Michael Gruber's second novel in two years (after 2007's The Book of Air and Shadows) is The Forgery of Venus, forthcoming from William Morrow. Like its predecessor, this one fits squarely into the literary thriller genre, although its plot focus is the art world rather than rare books. Also like Air and Shadows, this one kept me guessing, mainly because it's difficult to tell from first to last what's real and what's not.
Using a 21st-century version of a classic literary framing device, Gruber's story is told in the form of digital audio files which artist Charles P. Wilmot Jr. (aka Chaz) passes off to a friend after drunkenly informing him that he's responsible for painting a newly-discovered work by Diego Velázquez. The main portion of the novel consists of the narration in the files, revealing Chaz's tale of a "creativity drug" trial which takes a bizarrely supernatural turn and a descent into the glamorous but dangerous underworld of European art forgery.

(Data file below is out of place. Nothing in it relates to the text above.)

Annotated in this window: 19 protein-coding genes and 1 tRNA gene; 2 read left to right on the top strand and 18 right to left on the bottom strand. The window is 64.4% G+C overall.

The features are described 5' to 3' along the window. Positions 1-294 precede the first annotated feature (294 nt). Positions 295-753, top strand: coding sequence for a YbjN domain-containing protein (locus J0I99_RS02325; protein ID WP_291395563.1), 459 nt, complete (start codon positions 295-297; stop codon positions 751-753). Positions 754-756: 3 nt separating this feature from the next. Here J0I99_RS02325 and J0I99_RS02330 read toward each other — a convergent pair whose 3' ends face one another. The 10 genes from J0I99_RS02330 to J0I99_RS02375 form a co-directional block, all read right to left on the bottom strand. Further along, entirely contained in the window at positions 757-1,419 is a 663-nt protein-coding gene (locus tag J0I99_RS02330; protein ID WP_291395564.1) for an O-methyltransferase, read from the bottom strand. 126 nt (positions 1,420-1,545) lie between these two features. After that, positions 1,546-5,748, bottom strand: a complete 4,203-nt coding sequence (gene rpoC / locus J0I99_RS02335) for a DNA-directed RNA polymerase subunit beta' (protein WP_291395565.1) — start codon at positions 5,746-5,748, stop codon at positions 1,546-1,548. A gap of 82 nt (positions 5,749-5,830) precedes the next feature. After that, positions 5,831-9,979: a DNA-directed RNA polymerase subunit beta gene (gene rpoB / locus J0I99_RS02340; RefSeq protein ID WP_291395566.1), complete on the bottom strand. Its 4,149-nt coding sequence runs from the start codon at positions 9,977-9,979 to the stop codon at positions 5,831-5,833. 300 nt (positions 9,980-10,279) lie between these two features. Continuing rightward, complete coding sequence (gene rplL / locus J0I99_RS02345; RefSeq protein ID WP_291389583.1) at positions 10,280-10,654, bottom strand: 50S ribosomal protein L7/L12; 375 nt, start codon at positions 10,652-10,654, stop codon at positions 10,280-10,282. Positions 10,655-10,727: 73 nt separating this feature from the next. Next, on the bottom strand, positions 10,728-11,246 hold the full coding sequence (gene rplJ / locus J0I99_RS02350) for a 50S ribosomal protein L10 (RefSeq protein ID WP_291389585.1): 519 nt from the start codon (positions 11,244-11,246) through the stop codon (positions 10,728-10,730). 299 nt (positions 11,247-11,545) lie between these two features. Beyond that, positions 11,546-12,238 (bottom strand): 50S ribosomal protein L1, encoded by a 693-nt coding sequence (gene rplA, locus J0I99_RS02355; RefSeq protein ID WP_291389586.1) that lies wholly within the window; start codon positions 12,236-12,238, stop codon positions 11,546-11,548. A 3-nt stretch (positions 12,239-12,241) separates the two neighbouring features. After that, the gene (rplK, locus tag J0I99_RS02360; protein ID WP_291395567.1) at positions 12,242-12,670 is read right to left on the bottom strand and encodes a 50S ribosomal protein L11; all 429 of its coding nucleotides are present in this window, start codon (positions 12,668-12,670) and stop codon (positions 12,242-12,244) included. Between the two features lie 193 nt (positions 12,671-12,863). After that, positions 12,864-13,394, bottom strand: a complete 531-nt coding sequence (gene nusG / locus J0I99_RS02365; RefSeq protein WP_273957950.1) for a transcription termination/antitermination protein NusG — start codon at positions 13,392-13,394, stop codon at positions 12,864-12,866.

Nice use of art history, psychological suspense and imagination. Interesting characters (even if some seemed a bit flat) and a plot that held my attention and made me want to know what the heck was going on. Recommended without reservation.